Every time I go for a run I have moments when I feel like a rock star and moments I question my sanity for ever deciding to run, but I never fail to have plenty to think about. Recently, I was contemplating my form as I ran, and noticed that I make an effort to look less like I’m dying when there’s anyone nearby. If I think other people think I’m an awesome runner, I can trick myself into thinking it for a while, too. Trust me: on long runs, bridge runs, and/or sticky hot days, I need all the help I can get!
Continuing that thought as I plodded along, I realized that’s one of the many ways I still care what other people think about me. I’ve made big progress in my forties in regards to people-pleasing, but the tendency lives on.
I wondered what it would take for me to absolutely 100% not care what anyone else thought. What might change if I truly believed the only thing that matters is being loved by God? That my value is unrelated to how others perceive me. Surely if I could wrap my brain around that, I would no longer care how awkward I am in new situations, how many why-did-I-say-that things come out of my mouth, or how ridiculous I look when I run.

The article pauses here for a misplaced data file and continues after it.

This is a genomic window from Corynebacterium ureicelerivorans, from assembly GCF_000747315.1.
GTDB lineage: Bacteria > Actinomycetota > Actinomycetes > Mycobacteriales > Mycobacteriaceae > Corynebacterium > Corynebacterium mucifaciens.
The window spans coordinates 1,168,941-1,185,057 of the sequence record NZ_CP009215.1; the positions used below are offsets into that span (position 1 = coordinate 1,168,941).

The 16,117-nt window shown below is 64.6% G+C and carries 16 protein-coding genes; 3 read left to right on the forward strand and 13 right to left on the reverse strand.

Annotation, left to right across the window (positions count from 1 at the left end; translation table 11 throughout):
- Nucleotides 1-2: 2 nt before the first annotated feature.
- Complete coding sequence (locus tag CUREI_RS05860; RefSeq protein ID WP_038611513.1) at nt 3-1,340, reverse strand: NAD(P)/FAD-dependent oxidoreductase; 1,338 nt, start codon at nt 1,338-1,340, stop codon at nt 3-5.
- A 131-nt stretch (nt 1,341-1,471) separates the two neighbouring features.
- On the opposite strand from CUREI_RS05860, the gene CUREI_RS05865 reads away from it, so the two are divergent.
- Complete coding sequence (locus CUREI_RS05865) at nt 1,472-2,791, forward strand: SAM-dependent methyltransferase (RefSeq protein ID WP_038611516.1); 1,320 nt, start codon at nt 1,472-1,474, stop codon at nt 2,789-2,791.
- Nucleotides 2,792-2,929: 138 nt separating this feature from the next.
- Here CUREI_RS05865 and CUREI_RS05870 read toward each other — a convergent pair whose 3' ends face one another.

If that sunk in deeply enough, would I act differently?
Another thought followed: what if the reason my youngest girl acts the way she does is because she doesn’t feel loved and therefore, valued? I never understood the truth behind “any attention is good attention” until this child became part of our family. How might that change if she felt loved enough? How might I make that happen?
For a child with a trauma background, it’s not as easy as it sounds. Her behavior + my crappy way of handling it have created a cycle of frustration. Although I’m the grown-up, the one who has read and researched attachment and bonding and creating connection to heal the trauma, I’m stuck in a rut of negative feelings with her. (This is not uncommon; many adoptive parents develop secondary trauma from parenting kids with attachment issues and/or difficult behaviors related to trauma, but knowing that doesn’t make me feel any better about it.)
Even though I’ve questioned this because of how ill-equipped I feel most days, I know God put her in this family with me as her mother for a reason. I remind myself I’m here, I’m steady and stable, I keep her safe, and I do what needs to be done. It doesn’t seem like nearly enough, but it’s more than she had in her earliest years.
So that day, I refrain from speaking as many negative words of correction. The next day I cut her sandwich into the little shapes she likes. These are minuscule gestures in the grand scheme of things. But maybe, if I remember this lesson on self-worth and feeling loved, I can keep on doing tiny things that might add up. Maybe I can learn how to love her well enough to teach her what that means.